When using finally the correct use of the object is delegated to the user of the object. i.e. It is the responsibility of the object user to correctly to explicitly close the DB connection. Now you could argue that this can be done in the finaliser, but resources may have limited availability or other constraints and thus you generally do want to control the release of the object and not rely on the non deterministic behavior of the garbage collector.

Also this is a simple example.
When you have multiple resources that need to be released the code can get complicated.

A more detailed analysis can be found here: http://accu.org/index.php/journals/236

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Exactly. <54321moretogo> –  phresnel Jul 6 '12 at 11:43
1  
// Make sure not to throw exception if one is already propagating. It is important for C++ destructors not to throw exceptions as well for this very reason. –  Cemafor May 23 '13 at 21:28
    
@Cemafor: The reason for C++ not to throw exceptions out of the destructor is different than Java. In Java it will work (you just loose the original exception). In C++ its really bad. But the point in C++ is that you only have to do it once (by the designer of the class) when he writes the destructor. In Java you have to do it at the point of usage. So it is the responsibility of the user of the class to write the same boiler plate very time. –  Loki Astari May 24 '13 at 0:31
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Beyond making clean up easy with stack-based objects, RAII is also useful because the same 'automatic' clean up occurs when the object is a member of another class. When the owning class is destructed, the resource managed by the RAII class gets cleaned up because the dtor for that class gets called as a result.

This means that when you reach RAII nirvana and all members in a class use RAII (like smart pointers), you can get away with a very simple (maybe even default) dtor for the owner class since it doesn't need to manually manage its member resource lifetimes.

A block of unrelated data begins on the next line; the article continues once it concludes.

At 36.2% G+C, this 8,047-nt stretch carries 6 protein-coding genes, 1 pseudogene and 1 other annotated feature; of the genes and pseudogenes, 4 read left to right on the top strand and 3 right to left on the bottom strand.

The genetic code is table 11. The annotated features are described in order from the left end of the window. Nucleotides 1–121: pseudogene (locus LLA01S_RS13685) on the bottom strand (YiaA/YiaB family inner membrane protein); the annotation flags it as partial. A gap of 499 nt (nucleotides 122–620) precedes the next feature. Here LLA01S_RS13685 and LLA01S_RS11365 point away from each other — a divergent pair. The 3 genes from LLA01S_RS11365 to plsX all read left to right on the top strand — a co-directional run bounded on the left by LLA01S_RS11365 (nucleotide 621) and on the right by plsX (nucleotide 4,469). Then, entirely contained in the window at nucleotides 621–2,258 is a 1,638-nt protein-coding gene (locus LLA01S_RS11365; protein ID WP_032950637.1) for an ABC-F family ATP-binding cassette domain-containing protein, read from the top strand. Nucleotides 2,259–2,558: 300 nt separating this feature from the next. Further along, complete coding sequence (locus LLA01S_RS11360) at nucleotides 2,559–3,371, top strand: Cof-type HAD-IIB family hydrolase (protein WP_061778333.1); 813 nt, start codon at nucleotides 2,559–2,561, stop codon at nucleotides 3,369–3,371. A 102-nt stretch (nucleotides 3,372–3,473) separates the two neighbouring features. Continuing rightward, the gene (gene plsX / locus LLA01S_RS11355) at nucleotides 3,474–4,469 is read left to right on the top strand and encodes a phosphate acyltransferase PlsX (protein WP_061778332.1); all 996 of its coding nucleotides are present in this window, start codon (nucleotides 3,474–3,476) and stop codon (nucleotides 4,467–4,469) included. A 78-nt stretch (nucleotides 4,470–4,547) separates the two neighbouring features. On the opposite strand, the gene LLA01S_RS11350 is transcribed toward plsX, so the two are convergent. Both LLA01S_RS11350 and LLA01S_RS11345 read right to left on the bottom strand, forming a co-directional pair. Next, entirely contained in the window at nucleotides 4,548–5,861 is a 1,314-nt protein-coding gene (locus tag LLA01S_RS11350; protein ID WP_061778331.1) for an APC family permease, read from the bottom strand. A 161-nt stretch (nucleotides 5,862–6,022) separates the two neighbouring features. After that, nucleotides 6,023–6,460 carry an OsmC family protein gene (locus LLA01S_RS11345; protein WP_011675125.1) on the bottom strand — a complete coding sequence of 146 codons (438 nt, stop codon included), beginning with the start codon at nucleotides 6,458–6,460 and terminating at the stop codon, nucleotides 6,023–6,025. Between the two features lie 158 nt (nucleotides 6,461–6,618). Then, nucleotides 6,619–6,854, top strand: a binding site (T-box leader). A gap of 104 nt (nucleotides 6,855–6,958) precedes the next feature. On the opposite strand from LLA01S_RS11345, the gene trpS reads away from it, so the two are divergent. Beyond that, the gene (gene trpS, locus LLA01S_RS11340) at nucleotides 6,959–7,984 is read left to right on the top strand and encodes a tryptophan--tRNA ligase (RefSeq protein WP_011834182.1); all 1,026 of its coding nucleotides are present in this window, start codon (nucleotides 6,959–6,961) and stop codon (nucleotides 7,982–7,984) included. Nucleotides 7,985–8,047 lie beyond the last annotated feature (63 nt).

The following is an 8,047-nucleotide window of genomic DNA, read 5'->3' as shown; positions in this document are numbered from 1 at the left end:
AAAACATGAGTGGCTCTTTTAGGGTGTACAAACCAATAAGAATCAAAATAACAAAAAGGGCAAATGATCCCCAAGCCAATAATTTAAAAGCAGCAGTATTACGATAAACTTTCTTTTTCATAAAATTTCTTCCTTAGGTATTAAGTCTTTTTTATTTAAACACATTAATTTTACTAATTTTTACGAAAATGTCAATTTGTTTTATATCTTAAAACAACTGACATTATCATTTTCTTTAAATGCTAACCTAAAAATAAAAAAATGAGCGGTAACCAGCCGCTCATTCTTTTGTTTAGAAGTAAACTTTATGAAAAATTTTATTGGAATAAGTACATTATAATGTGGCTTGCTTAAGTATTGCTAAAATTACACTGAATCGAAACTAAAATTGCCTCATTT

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That's a very good point. +1 to you. Not many other people have voted you up though. I hope you don't mind that I edited my post to include your comments. (I gave you credit of course.) Thanks! :) –  Kevin Oct 2 '08 at 16:22
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why is it that even managed languages provide a finally-block despite resources being deallocated automatically by the garbage collector anyway?

Actually, languages based on Garbage collectors need "finally" more. A garbage collector does not destroy your objects in a timely manner, so it can not be relied upon to clean up non-memory related issues correctly.

In terms of dynamically-allocated data, many would argue that you should be using smart-pointers.

However...

RAII moves the responsibility of exception safety from the user of the object to the designer

Sadly this is its own downfall. Old C programming habits die hard. When you're using a library written in C or a very C style, RAII won't have been used. Short of re-writing the entire API front-end, that's just what you have to work with. Then the lack of "finally" really bites.

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5  
Exactly... RAII seems nice from an ideal perspective. But I have to work with conventional C APIs all the time (like C-style functions in Win32 API...). It's very common to acquire a resource that returns some kind of a HANDLE, which then requires some function like CloseHandle(HANDLE) to clean up. Using try ... finally is a nice way of dealing with possible exceptions. (Thankfully, it looks like shared_ptr with custom deleters and C++11 lambdas should provide some RAII-based relief that doesn't require writing entire classes to wrap some API I only use in one place.). –  James Johnston Oct 3 '11 at 18:37
5  
@JamesJohnston, it's very easy to write a wrapper class that holds any kind of handle and provides RAII mechanics. ATL provides a bunch of them for example. It seems that you consider this to be too much trouble but I disagree, they're very small and easy to write. –  Mark Ransom Jan 4 '12 at 3:06
2  
Simple yes, small no. Size is dependent on the complexity of the library you're working with. –  couling Jan 4 '12 at 14:20
    
@MarkRansom: Is there any mechanism via which RAII can do something intelligent if an exception occurs during cleanup while another exception is pending? In systems with try/finally, it's possible--though awkward--to arrange things so that the pending exception and the exception that occurred during cleanup both get stored in a new CleanupFailedException. Is there any plausible way to achieve such a result using RAII? –  supercat Nov 30 '12 at 22:36
2  
@couling: There are many cases where a program will call a SomeObject.DoSomething() method and want to know whether it (1) succeeded, (2) failed with no side-effects, (3) failed with side-effects the caller is prepared to cope with, or (4) failed with side-effects the caller cannot cope with. Only the caller is going to know what situations it can and cannot cope with; what the caller needs is a way of knowing what the situation is. It's too bad there's no standard mechanism for supplying the most important information about an exception. –  supercat Dec 3 '12 at 20:43